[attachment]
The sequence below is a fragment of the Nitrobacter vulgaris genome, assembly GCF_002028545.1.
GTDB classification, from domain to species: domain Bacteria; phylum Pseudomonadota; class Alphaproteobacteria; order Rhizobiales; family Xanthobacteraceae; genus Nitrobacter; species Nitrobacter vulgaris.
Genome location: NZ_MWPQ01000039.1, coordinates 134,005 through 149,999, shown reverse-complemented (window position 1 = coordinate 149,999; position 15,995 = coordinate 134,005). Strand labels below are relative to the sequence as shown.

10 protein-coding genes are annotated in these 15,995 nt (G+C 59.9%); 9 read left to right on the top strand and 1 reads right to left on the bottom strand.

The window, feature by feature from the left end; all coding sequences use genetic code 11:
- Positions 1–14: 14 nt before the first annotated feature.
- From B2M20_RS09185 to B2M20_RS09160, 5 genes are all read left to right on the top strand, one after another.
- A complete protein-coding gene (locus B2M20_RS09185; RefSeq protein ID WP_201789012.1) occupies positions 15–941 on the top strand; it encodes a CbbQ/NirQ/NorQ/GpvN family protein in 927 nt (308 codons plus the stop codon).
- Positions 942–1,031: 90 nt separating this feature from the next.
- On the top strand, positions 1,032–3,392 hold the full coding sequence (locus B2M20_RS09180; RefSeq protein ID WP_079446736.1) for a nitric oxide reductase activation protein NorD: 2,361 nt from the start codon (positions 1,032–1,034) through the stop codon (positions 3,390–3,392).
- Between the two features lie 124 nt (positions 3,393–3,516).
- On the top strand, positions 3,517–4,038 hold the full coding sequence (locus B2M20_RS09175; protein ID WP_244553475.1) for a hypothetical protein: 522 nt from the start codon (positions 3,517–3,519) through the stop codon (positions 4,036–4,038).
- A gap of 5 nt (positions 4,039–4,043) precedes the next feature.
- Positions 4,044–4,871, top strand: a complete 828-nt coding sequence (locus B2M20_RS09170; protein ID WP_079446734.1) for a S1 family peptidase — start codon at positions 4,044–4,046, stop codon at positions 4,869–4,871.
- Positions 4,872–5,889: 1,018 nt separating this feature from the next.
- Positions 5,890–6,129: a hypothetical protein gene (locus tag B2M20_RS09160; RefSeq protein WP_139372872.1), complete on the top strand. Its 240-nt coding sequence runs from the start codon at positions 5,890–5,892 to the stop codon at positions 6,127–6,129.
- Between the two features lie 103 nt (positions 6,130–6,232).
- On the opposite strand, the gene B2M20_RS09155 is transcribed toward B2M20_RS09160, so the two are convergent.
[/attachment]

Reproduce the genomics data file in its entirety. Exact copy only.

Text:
The sequence below is a fragment of the Nitrobacter vulgaris genome, assembly GCF_002028545.1.
GTDB classification, from domain to species: domain Bacteria; phylum Pseudomonadota; class Alphaproteobacteria; order Rhizobiales; family Xanthobacteraceae; genus Nitrobacter; species Nitrobacter vulgaris.
Genome location: NZ_MWPQ01000039.1, coordinates 134,005 through 149,999, shown reverse-complemented (window position 1 = coordinate 149,999; position 15,995 = coordinate 134,005). Strand labels below are relative to the sequence as shown.

10 protein-coding genes are annotated in these 15,995 nt (G+C 59.9%); 9 read left to right on the top strand and 1 reads right to left on the bottom strand.

The window, feature by feature from the left end; all coding sequences use genetic code 11:
- Positions 1–14: 14 nt before the first annotated feature.
- From B2M20_RS09185 to B2M20_RS09160, 5 genes are all read left to right on the top strand, one after another.
- A complete protein-coding gene (locus B2M20_RS09185; RefSeq protein ID WP_201789012.1) occupies positions 15–941 on the top strand; it encodes a CbbQ/NirQ/NorQ/GpvN family protein in 927 nt (308 codons plus the stop codon).
- Positions 942–1,031: 90 nt separating this feature from the next.
- On the top strand, positions 1,032–3,392 hold the full coding sequence (locus B2M20_RS09180; RefSeq protein ID WP_079446736.1) for a nitric oxide reductase activation protein NorD: 2,361 nt from the start codon (positions 1,032–1,034) through the stop codon (positions 3,390–3,392).
- Between the two features lie 124 nt (positions 3,393–3,516).
- On the top strand, positions 3,517–4,038 hold the full coding sequence (locus B2M20_RS09175; protein ID WP_244553475.1) for a hypothetical protein: 522 nt from the start codon (positions 3,517–3,519) through the stop codon (positions 4,036–4,038).
- A gap of 5 nt (positions 4,039–4,043) precedes the next feature.
- Positions 4,044–4,871, top strand: a complete 828-nt coding sequence (locus B2M20_RS09170; protein ID WP_079446734.1) for a S1 family peptidase — start codon at positions 4,044–4,046, stop codon at positions 4,869–4,871.
- Positions 4,872–5,889: 1,018 nt separating this feature from the next.
- Positions 5,890–6,129: a hypothetical protein gene (locus tag B2M20_RS09160; RefSeq protein WP_139372872.1), complete on the top strand. Its 240-nt coding sequence runs from the start codon at positions 5,890–5,892 to the stop codon at positions 6,127–6,129.
- Between the two features lie 103 nt (positions 6,130–6,232).
- On the opposite strand, the gene B2M20_RS09155 is transcribed toward B2M20_RS09160, so the two are convergent.